‘My little sister marries some divorcee, with a daughter closer to her age than he is, and I’m just supposed to shut up and accept it.’
‘Honestly – yes. It’s my life, I’ve made my choices and it’s about time you learnt to respect that.’
‘Respect. That’s a laugh. Not a word I’d link with your husband and his finances.’
‘You can be such a judgemental cow,’ Niamh said, slapping the books laid out before her. ‘And don’t forget, it’s Tom’s generosity paying for your services.’
Caitlin opened her mouth to reply that he hadn’t paid for anything yet but the noise of the phone ringing stole Niamh’s attention.
This is what happens when your best friend disappears, your mother’s driving you loopy and work’s taking over your life. You go out with a group of crazy friends, drink far too much, especially when it’s only mid-week, and wake-up to find you aren’t in your own bed and all you’re wearing is yesterday’s make-up and some hairy arm.
Trying to peel the offending arm off her stomach and roll out off the bed undetected, Charlotte cursed Katie for lining up all those shots and herself for not making a 3 am flit.
Retrieving her dress and underwear she tip-toed from the bedroom, steadied herself against a sofa and dressed. Searching the combined kitchen and slob-out room she stumbled over her shoes, stabbing her toe with the spiky heel.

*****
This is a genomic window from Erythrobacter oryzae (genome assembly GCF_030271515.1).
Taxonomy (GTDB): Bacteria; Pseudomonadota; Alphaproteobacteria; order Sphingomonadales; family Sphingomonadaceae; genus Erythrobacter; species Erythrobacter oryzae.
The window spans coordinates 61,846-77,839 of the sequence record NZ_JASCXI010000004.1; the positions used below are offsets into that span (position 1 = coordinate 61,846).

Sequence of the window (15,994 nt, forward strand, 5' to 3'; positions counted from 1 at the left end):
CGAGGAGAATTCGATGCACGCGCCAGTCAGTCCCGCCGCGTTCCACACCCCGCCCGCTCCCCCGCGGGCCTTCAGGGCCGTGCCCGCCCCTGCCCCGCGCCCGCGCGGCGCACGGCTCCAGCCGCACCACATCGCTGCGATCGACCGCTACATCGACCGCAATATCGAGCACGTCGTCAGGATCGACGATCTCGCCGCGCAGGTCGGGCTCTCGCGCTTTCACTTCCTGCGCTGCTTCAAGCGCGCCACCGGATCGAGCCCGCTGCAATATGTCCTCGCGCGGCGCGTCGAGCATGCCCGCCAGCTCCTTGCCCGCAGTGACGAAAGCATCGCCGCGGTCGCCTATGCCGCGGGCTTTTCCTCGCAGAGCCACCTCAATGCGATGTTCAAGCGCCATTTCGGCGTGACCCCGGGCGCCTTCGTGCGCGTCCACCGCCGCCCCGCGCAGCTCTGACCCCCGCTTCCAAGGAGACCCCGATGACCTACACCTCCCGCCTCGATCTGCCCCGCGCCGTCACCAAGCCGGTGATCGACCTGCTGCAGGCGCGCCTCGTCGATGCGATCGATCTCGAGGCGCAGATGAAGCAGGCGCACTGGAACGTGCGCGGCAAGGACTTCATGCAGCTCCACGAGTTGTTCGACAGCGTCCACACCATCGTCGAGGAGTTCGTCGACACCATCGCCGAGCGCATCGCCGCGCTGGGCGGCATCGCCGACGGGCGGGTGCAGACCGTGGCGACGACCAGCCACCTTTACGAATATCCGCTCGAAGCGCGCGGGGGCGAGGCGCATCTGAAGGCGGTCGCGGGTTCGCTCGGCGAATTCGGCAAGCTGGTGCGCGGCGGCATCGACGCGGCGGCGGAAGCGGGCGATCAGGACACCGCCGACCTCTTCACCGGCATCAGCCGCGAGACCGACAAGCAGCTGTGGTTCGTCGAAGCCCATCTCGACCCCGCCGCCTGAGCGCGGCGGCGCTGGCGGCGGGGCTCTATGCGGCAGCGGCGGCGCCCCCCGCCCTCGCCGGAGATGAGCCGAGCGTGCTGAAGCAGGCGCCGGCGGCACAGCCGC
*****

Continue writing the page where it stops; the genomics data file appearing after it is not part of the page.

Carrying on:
Charlotte tried pulling on the hem of the dress but couldn’t make it reach her mid-thigh, never mind the knee length suitable for work. Releasing the security chain and teasing the door handle downwards, she slipped out of the stranger’s flat. What to do now? Make the walk-of-shame into work wearing last night’s clothes or a mad dash home to change. Over-stuffed Tube or a taxi stuck in rush-hour traffic? Charlotte closed her eyes and pinched the bridge of her nose. Her choices all lead to one thing; she’d be be late, the last thing she needed.
The Glass House is women’s fiction and deals with the difficult relationship that has developed between two sisters, exploring how rumour and bad judgements can alter perceptions of people. Caitlin is the earthy type, preferring the sanctuary of her restored Victorian Glass House to the sparkling, modern home and material items Niamh adores. I hope the opening lines set the tone for the tension brewing between them, whilst showing they are everyday women, the reader can identify with.
Finding Us is also women’s fiction but has lighter elements of romance and chick-lit. Charlotte’s a workaholic solicitor with a phobia to commitment. Her best-friend’s pregnancy is a surprise but it brings a bigger shock into Charlotte’s life; Mark Porter, her first and only love. He disappeared, from their town in Northern Ireland, thirteen years ago and now he wants a second chance. Charlotte’s tempted but she has a secret to protect and finding each other could risk revealing it.
I’m still not sure whether I’ve cracked it with these beginnings and I think I could spend the rest of my life rejigging them because I know how important it is to get them right.
If you’d care to share, I’d love to hear some of your first lines and how you go about deciding the best way to open your stories.